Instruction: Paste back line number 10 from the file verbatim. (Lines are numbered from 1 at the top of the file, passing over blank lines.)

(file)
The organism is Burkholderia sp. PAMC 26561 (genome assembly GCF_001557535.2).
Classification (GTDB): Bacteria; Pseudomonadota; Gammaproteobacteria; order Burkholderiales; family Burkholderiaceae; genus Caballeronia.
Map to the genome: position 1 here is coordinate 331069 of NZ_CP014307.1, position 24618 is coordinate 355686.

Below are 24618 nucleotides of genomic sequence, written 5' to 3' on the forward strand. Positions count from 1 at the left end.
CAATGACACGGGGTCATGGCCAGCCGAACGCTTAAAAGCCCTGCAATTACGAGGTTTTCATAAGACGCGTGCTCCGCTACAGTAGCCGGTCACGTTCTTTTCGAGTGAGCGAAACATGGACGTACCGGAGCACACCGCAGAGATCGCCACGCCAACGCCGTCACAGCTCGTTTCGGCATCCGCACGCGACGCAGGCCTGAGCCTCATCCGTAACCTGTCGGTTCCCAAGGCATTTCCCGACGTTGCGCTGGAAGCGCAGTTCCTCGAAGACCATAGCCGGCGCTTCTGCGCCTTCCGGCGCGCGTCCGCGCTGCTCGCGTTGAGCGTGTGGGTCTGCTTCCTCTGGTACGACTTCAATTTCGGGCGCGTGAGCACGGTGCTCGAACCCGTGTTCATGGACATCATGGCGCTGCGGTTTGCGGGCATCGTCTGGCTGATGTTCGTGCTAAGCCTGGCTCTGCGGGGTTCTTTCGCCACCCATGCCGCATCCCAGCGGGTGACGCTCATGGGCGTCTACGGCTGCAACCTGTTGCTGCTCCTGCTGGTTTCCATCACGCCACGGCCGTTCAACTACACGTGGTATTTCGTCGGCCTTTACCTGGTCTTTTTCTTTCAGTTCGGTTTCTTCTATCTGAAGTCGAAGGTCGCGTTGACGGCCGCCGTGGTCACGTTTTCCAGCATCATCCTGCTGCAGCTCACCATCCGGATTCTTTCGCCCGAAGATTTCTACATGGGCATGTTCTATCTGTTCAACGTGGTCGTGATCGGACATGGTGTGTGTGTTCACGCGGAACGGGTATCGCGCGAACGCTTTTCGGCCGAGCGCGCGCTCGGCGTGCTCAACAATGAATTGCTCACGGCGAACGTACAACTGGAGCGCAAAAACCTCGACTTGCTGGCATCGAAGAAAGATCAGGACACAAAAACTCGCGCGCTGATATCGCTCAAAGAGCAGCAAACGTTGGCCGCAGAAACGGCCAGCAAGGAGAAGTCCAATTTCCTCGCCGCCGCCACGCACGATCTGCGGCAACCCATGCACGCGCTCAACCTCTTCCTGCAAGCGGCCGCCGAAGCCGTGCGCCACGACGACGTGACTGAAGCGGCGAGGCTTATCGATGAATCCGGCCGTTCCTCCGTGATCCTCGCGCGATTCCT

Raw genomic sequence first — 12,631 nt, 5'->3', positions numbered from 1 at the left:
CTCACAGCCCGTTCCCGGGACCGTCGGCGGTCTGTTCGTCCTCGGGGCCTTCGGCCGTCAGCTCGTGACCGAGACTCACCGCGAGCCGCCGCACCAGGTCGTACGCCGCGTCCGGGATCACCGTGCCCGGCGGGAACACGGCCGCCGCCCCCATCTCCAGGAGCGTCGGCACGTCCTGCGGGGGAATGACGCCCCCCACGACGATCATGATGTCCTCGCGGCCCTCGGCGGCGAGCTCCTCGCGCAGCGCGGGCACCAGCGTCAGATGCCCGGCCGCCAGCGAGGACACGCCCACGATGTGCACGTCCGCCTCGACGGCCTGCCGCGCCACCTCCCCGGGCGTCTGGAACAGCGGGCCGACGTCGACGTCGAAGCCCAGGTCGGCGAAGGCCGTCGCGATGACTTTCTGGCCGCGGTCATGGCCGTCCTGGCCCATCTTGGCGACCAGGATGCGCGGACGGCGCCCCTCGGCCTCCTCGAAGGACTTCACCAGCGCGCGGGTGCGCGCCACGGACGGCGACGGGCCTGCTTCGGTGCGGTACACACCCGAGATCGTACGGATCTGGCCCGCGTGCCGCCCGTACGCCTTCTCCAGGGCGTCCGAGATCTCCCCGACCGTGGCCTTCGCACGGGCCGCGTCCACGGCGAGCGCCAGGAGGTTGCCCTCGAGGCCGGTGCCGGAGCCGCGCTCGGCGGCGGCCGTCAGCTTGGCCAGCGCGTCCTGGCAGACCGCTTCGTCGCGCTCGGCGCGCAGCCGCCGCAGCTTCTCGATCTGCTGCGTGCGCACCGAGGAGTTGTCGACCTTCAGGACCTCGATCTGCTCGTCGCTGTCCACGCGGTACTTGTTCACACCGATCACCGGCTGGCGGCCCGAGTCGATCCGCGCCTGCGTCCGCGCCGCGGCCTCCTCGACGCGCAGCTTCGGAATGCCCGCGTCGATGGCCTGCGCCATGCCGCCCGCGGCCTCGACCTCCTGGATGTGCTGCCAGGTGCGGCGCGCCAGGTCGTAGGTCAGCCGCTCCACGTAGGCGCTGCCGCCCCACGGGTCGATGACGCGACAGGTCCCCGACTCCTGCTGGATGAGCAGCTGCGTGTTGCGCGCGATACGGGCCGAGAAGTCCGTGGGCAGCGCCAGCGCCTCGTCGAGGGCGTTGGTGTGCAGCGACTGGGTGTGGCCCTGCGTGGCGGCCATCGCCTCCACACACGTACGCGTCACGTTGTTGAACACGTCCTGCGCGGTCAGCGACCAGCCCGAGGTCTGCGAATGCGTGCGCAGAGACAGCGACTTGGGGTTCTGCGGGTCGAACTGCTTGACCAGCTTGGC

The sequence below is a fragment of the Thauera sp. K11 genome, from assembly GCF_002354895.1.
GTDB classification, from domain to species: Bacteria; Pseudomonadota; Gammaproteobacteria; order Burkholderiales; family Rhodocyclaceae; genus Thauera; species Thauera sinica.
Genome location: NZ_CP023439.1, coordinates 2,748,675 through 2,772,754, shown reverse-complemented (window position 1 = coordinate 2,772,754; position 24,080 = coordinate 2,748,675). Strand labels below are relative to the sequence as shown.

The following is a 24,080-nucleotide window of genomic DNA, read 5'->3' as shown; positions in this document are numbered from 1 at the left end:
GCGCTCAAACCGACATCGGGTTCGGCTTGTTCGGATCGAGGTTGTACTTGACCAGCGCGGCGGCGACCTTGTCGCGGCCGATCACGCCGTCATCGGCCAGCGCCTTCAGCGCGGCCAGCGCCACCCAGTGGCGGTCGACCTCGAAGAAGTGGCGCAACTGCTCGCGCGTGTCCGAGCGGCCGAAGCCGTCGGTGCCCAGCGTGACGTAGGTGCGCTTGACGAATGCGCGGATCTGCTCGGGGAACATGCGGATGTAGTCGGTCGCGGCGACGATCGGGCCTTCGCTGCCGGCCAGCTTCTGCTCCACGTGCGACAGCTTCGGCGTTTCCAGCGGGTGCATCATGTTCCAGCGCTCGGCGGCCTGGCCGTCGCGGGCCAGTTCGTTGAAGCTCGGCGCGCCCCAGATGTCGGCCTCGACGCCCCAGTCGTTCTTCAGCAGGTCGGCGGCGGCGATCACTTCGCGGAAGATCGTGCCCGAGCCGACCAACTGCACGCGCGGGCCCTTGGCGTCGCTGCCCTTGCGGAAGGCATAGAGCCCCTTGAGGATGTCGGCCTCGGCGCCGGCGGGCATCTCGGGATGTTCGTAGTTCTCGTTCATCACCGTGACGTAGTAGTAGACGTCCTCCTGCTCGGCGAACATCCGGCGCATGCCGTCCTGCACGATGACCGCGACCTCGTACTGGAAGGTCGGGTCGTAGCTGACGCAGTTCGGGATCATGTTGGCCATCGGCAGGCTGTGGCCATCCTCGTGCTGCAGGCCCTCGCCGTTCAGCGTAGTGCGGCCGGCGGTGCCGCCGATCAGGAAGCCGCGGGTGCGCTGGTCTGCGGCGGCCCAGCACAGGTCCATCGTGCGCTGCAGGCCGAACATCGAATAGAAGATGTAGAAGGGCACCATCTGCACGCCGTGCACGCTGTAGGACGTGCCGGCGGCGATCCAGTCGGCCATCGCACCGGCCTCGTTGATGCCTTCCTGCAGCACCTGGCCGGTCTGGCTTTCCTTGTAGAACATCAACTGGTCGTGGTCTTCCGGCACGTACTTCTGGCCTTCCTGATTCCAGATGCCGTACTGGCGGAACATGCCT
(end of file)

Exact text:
Genome location: NZ_CP023439.1, coordinates 2,748,675 through 2,772,754, shown reverse-complemented (window position 1 = coordinate 2,772,754; position 24,080 = coordinate 2,748,675). Strand labels below are relative to the sequence as shown.